“A Street Cat Named Bob”
Changing a Life
Directed by Roger Spottiswoode “A Street Cat Named Bob” is about James Bowen’s (Luke Treadway) finding a cat in his hallway that changed his life completely.
James had been living hand to mouth as a street musician on the streets of London and the last thing he needed was a pet. However, he couldn’t resist helping the strikingly intelligent tomcat and he named him Bob. He slowly nursed Bob back to health and then sent the cat on his way, imagining he would never see him again, but Bob had other ideas. Soon the two were inseparable and their diverse, comic and occasionally dangerous adventures would transform both their lives, slowly heal the scars of each other’s troubled pasts. The film follows what happens next in this true story.
James takes the cat around the neighborhood but could not find anyone to claim him and the cat essentially moves into his place and Bob decides to keep him. As a recovering heroin addict, James has to make sacrifices to have a pet. One time, he misses his appointment at the methadone clinic when he has to take Bob to the vet and treat a wound with expensive antibiotics.
Bob follows James around and sits on his shoulder as he sings his songs on the street. Soon the musician with the cat has new and enthusiastic audiences. Bob accompanies him after he gets a job selling a newspaper published by homeless people, and his sales soar. And best of all, Bob is with James as he goes through a painful program to get clean from heroin.
Two women encourage and support this drug addict as he struggles to turn his life around. Val (Joanne Froggatt) is a social worker Belle (Ruta Gedmintas) is an artistic neighbor. As the film moves forward, we see and love the healing and helpful ministrations of Bob, a truly remarkable cat.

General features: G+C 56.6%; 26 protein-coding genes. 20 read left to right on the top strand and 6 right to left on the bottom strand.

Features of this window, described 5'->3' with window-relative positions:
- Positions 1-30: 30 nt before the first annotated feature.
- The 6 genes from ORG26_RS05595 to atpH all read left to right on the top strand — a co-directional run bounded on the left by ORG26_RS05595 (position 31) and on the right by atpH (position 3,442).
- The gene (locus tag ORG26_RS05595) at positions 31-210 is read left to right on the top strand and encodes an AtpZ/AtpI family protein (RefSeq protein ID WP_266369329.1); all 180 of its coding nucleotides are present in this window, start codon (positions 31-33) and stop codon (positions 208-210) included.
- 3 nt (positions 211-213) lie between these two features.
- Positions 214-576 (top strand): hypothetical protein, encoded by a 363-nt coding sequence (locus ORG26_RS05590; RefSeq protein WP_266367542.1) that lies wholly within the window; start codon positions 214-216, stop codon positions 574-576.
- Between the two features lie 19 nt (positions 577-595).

Despite the serious themes, the movie offers a clear message about second chances and we see that it’s possible to overcome demons if you have someone to love. Other themes deal with humility and compassion.
Bowen’s hardships are compelling, and the picture has its heart in the right place. He is a child of divorce and a wayward soul, living on the street, trying to make some change as a busker and dealing with an addiction to heroin and methadone. As James attempts to clear his head, he has help from drug support worker Val, who manages to pull together an apartment and participation in a recovery program if James commits to becoming clean. When he is offered a rare opportunity for stability and a new beginning, James puts forth an effort to help himself, finding comfort from neighbor Betty), a veterinary tech who doesn’t understand how deep James’s addiction problems go.
“A Street Cat Named Bob” is sometimes bleak especially when looking at James and his many problems. These include his daily routine of street performance and survival, the struggle to find edible food in dumpsters and a safe place to sleep. The film puts a human face on homelessness, highlighting the flow of life that passes desperate souls every day showcasing this unfortunate invisibility. James is simply someone who needs help out of where he is.
James’s unraveling as he struggles to kick heroin, and his lying to Betty and himself show how needy the is. James’s reclamation of dignity puts focus on his quest to help himself.